Family history skills and inheritance

One of the questions most commonly asked by primary care professionals is whether there is a family history of disease. Questions are asked both at new patient registration and during ongoing management. The significance of family history of disease may not be readily apparent if the primary care professional does not recognise its importance in certain clinical conditions. It is recognised as a risk factor in multifactorial diseases such as coronary heart disease and cancers. The importance of family history has been identified by the National Institute for Clinical Excellence (NICE) in its Cancer Plan, in the identification of individuals at high risk of sudden cardiac death, and in the identification of those with renal disease such as polycystic renal disease. The Royal College of General Practitioners (RCGP) states in its genetics curriculum that the drawing of a family tree, its interpretation and a knowledge of inheritance patterns are key to the basic investigation of an individual who may be at risk of a genetic condition.

There is a major difference between how the regional genetics service might take a family history in order to determine its clinical significance, and the abbreviated way in which a family history would be taken in primary care, depending on the presentation of the consultand (the person seeking genetic advice about a genetic disorder).

Family history taking by a geneticist usually involves taking a history from an affected individual, taking a three-generation pedigree, making a risk assessment, developing a management strategy (which includes verifying the family history through the use of cancer registers or pathology reports from treating hospitals), and considering genetic testing as well as offering follow-up and support.7

Most primary care professionals cannot offer as much dedicated time as the geneticist. Family history tools are available but, like any screening method, they must have defined clinical validity and clinical utility. Most primary care practices would use the new patient registration process to elicit details about the family. Patients may present with concerns about their family history (e.g. cancer) or their reproductive risk (e.g. Down's syndrome or haemoglo- binopathies). Although in clinical genetics there are pedigree-drawing programs available, which use standard pedigree symbols,8 these programs are little used in primary care, and the problem of how to store the information from family history questionnaire templates or from computer pedigree drawing programmes on the electronic health record has not yet been resolved.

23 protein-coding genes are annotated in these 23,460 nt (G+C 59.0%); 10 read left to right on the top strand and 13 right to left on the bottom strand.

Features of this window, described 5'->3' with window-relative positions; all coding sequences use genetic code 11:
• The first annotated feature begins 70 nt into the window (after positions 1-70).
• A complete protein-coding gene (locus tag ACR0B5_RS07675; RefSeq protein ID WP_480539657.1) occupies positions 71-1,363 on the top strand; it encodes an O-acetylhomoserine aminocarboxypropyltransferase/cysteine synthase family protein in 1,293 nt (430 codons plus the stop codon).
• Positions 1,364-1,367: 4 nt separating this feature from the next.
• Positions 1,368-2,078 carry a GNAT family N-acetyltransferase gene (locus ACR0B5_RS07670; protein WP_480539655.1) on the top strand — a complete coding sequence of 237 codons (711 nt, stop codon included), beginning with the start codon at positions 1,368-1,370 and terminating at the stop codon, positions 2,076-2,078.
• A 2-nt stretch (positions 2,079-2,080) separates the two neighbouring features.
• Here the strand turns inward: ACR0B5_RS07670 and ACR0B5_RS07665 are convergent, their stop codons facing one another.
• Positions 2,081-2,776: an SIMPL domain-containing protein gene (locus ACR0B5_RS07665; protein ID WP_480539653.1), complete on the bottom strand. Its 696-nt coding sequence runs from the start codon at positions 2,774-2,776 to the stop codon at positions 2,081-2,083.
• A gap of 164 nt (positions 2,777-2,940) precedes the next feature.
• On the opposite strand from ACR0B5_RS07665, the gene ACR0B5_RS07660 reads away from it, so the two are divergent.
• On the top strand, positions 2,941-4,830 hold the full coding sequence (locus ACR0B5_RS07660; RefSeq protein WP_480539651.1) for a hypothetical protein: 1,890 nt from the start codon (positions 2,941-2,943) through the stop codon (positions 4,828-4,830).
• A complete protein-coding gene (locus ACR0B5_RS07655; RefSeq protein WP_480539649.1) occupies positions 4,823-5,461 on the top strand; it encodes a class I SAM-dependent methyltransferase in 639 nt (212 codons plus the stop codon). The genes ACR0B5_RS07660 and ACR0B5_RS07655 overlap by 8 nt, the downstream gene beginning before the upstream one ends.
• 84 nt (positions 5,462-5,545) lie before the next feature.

Clearly the questions that need to be asked during family history taking depend on the suspected clinical condition, and Box 1.1 lists some of the basic questions that could be asked during the evaluation of a patient who is concerned about their family history. The importance of the information that is obtained will depend on the primary care professional's knowledge of the inheritance patterns and the importance of heritability in the risk of developing a disease. The role of the regional genetics centre must be to help to formulate referral guidelines that are easily accessible to primary care and which will aid risk stratification.

Box 1.1: Taking a family history: hints and tips9

Pre-printed pedigree sheets are available from regional genetics centres, and standard pedigree symbols are used as defined by the Pedigree Standardisation Task Force.7 The following information indicates the standard abbreviated family history questions (adapted from the Pedigree Standardization Task Force recommendations for standardized human pedigree nomenclature8) that might be asked in primary care, together with the standard pedigree symbols. See Figures 1.1-1.4 on pp. 9-12 and A1-A4 on pp. 126-7.

  • 1 Ensure that the pedigree is named and dated.
  • 2 When drawing the pedigree, the male partner should be on the left.

The proband or the index case is the affected individual for whom the family history is ascertained. The proband should be labelled with the letter P. The consultand is the person seeking advice who may not be affected.

  • 3 Siblings are in birth order, with the firstborn on the left.
  • 4 The names of relatives should be recorded.
  • 5 Dates of birth of relatives should be recorded
  • 6 Ask about dates of diagnoses, including age when affected, place where diagnosed, age at death and cause of death.
  • 7 Disease symbols should be used in the key to follow disease patterns through generations.
  • 8 Ask about stillbirths and miscarriages.
  • 9 Ask about consanguinity.
  • 10 Ask about ethnicity.

The results of clinical investigations, including genetic testing, should be included.

 
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